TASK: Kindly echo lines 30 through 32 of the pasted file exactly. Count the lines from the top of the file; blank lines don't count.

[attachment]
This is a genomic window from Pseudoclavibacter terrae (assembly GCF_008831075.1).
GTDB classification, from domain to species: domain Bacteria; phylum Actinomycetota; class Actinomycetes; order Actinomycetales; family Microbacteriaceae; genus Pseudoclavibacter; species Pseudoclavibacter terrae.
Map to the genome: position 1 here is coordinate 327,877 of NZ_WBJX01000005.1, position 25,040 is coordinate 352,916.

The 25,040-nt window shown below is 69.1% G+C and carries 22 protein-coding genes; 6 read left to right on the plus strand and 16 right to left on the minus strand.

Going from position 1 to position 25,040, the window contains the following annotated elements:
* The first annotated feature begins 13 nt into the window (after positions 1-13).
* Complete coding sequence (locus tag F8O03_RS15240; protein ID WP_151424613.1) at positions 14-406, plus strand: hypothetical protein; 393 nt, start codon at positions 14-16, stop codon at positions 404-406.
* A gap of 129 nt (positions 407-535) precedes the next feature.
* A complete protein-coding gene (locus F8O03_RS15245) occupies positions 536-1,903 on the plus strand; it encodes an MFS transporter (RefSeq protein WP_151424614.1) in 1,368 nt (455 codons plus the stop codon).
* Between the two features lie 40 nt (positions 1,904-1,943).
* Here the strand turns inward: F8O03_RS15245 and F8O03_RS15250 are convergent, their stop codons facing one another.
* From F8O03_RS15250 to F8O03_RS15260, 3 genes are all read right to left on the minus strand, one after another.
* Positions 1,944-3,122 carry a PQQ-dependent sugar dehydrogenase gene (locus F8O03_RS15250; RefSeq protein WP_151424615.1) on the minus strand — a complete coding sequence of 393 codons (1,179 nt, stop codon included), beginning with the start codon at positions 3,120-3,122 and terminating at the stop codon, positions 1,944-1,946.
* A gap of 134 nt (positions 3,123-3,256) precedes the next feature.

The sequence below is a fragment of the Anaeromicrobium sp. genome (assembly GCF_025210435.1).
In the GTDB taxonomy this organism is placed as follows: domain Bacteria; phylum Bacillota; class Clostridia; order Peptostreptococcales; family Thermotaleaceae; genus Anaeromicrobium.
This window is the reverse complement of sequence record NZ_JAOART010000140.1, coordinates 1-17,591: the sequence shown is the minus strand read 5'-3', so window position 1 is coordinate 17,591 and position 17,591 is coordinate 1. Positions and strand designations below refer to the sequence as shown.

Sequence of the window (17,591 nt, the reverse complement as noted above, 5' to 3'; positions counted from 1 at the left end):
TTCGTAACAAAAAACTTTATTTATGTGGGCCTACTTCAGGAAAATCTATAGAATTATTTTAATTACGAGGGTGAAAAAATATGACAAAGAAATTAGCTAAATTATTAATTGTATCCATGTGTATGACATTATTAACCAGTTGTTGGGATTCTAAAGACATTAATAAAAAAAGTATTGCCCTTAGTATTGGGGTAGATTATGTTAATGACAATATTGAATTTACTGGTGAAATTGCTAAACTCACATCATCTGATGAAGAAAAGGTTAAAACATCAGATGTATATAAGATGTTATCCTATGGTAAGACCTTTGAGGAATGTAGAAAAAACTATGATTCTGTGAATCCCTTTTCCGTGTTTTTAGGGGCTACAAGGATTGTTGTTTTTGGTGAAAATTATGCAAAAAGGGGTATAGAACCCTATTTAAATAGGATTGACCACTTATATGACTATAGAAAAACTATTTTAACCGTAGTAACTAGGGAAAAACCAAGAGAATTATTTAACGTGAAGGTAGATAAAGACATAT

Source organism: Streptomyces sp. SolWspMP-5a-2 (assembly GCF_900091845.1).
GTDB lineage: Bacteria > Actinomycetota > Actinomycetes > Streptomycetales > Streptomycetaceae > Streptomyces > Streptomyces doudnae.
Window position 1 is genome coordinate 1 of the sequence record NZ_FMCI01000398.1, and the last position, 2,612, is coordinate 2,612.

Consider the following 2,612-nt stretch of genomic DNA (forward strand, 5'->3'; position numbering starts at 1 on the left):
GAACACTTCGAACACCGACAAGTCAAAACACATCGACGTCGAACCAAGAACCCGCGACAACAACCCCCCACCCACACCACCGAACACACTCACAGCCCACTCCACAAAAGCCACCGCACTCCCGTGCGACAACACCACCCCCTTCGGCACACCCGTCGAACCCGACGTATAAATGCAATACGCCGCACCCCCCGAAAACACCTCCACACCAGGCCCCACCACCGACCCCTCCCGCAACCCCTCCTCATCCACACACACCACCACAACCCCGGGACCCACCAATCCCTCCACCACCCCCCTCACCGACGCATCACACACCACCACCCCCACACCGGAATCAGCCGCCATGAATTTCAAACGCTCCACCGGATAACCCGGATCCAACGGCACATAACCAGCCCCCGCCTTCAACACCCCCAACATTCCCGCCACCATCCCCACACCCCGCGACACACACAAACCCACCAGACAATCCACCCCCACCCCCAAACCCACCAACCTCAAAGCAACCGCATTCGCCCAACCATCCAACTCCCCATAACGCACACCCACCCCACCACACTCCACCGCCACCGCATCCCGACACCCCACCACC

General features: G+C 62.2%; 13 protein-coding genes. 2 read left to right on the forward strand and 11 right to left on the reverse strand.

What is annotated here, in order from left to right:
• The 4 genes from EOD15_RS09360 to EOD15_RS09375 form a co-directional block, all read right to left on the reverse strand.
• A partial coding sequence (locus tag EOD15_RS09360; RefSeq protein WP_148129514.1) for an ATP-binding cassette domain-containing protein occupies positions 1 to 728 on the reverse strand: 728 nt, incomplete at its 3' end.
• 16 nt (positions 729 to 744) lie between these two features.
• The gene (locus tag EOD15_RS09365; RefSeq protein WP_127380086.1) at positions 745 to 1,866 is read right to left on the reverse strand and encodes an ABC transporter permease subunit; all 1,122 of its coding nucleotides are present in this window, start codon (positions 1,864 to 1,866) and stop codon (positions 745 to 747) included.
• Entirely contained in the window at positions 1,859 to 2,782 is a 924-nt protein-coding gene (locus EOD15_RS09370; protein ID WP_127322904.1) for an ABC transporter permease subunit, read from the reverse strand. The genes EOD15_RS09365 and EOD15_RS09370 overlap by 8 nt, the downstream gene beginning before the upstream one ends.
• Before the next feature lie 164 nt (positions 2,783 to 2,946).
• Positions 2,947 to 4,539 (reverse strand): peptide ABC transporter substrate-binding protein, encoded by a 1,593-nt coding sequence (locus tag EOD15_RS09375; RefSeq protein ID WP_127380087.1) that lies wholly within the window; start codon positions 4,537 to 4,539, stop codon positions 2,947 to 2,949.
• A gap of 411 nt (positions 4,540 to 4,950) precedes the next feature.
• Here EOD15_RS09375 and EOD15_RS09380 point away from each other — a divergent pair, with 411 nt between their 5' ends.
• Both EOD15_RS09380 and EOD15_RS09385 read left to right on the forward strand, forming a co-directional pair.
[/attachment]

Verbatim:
• The gene (locus tag EOD15_RS09365; RefSeq protein WP_127380086.1) at positions 745 to 1,866 is read right to left on the reverse strand and encodes an ABC transporter permease subunit; all 1,122 of its coding nucleotides are present in this window, start codon (positions 1,864 to 1,866) and stop codon (positions 745 to 747) included.
• Entirely contained in the window at positions 1,859 to 2,782 is a 924-nt protein-coding gene (locus EOD15_RS09370; protein ID WP_127322904.1) for an ABC transporter permease subunit, read from the reverse strand. The genes EOD15_RS09365 and EOD15_RS09370 overlap by 8 nt, the downstream gene beginning before the upstream one ends.
• Before the next feature lie 164 nt (positions 2,783 to 2,946).